Of course, we know that the legal system often falls short of these ideals. In keeping with Hollywood tradition, movies offer happier endings than what are found in novels and plays about the law. Just ask Joseph K. in The Trial, Shylock in The Merchant of Venice, the Isaacsons in The Book of Daniel, Bigger Thomas in Native Son, and just about every dreary soul in Bleak House how much bleaker things are in the literature of law than in the magical world of movies.
After all, in movies, having one’s day in court is possible. Neither procedural delay nor incessant discovery will stand in the way of a protagonist taking the stand or prowling the courtroom in lawyerly, gladiatorial fashion. Films about the law generally do not settle for less than justice. It is a small irony that justice is more likely to be found in movie houses than in actual courthouses, where the burden of overcrowded dockets is keenly felt and the cynicism about actual justice is widely shared.
Law film junkies are no different from other moviegoers: Everyone, to some degree, is looking for an escape from reality. For a few hours spent in the dark, imagination is transported elsewhere and disbelief is suspended—at least until the closing credits. It is during these moments when the lawyers of our dreams come to our defense, where judges are wise and jurors are merciful and the entire system of justice can be depended upon to uplift the human spirit and answer its prayers for relief.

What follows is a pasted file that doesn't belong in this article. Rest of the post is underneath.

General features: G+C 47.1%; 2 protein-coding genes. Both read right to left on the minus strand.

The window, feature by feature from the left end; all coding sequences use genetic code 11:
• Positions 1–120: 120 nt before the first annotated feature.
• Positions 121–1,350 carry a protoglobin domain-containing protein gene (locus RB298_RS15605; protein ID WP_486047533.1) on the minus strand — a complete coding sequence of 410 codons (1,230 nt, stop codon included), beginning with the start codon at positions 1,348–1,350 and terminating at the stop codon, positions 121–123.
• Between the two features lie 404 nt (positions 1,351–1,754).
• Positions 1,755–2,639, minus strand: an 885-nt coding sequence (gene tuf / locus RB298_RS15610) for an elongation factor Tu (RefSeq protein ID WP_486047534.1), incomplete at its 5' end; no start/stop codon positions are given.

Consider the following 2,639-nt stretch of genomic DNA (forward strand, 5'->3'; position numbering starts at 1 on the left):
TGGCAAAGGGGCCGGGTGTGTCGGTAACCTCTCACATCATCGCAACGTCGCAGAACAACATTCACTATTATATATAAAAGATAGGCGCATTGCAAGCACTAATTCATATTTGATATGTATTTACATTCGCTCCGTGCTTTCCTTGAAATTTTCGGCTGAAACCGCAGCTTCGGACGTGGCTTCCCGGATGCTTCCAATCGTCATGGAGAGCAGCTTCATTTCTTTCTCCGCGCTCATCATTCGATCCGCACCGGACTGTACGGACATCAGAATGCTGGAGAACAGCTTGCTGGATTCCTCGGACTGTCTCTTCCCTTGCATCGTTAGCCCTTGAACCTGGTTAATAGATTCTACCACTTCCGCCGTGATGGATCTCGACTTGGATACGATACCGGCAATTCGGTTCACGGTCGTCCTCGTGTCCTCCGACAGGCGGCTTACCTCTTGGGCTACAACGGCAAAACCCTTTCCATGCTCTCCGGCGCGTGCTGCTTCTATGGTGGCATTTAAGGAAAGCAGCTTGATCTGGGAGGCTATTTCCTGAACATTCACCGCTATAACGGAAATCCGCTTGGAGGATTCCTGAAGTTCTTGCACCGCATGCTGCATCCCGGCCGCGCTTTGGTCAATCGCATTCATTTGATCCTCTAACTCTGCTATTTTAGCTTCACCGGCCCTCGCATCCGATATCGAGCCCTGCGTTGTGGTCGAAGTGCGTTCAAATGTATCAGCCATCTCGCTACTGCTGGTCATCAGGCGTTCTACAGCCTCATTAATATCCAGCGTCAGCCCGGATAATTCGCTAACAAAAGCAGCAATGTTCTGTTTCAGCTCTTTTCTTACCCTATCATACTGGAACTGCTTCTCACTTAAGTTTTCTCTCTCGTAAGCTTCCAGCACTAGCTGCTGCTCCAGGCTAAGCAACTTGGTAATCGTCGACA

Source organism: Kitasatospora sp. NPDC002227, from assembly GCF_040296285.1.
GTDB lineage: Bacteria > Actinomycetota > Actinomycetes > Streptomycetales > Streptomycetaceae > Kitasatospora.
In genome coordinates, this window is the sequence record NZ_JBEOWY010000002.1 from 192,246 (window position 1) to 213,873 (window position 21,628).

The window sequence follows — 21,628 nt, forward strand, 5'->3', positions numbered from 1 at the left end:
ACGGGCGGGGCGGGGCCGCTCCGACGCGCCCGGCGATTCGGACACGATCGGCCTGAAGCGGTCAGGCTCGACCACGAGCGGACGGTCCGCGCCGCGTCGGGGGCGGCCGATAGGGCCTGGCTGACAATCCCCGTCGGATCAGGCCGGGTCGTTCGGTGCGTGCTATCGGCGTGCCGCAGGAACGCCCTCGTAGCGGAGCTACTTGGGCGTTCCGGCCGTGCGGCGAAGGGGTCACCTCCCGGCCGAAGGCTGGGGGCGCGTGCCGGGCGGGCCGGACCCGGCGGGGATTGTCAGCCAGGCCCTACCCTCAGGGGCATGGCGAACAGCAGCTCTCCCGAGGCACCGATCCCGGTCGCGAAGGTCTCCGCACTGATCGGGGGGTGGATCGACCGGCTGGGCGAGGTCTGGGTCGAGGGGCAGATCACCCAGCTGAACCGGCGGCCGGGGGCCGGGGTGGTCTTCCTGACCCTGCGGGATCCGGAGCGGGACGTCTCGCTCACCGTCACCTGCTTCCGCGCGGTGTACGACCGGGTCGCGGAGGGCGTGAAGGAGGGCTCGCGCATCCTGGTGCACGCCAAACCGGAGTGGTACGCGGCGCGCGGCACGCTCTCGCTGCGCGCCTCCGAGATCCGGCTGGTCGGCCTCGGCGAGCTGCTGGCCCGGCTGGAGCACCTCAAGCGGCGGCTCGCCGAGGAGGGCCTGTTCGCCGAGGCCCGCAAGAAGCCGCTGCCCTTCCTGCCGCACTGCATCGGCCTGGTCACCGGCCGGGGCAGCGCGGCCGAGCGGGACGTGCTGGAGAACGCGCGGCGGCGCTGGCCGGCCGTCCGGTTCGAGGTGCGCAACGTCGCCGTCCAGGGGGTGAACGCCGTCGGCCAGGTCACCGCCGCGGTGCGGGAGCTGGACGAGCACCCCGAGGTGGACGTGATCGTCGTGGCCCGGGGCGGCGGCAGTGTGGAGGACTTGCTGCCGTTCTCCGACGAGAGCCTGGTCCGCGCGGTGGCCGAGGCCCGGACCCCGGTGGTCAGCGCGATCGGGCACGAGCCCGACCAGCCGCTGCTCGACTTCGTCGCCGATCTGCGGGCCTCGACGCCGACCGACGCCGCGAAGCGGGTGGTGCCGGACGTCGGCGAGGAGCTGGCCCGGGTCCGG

Thane Rosenbaum is a distinguished fellow and director of the Forum on Law, Culture & Society at New York University School of Law, which hosts the annual FOLCS film festival. He is a regular adviser and contributor on law in popular culture for the ABA Journal. He helped assemble the panel of judges and fine-tune the movie ballot for this issue.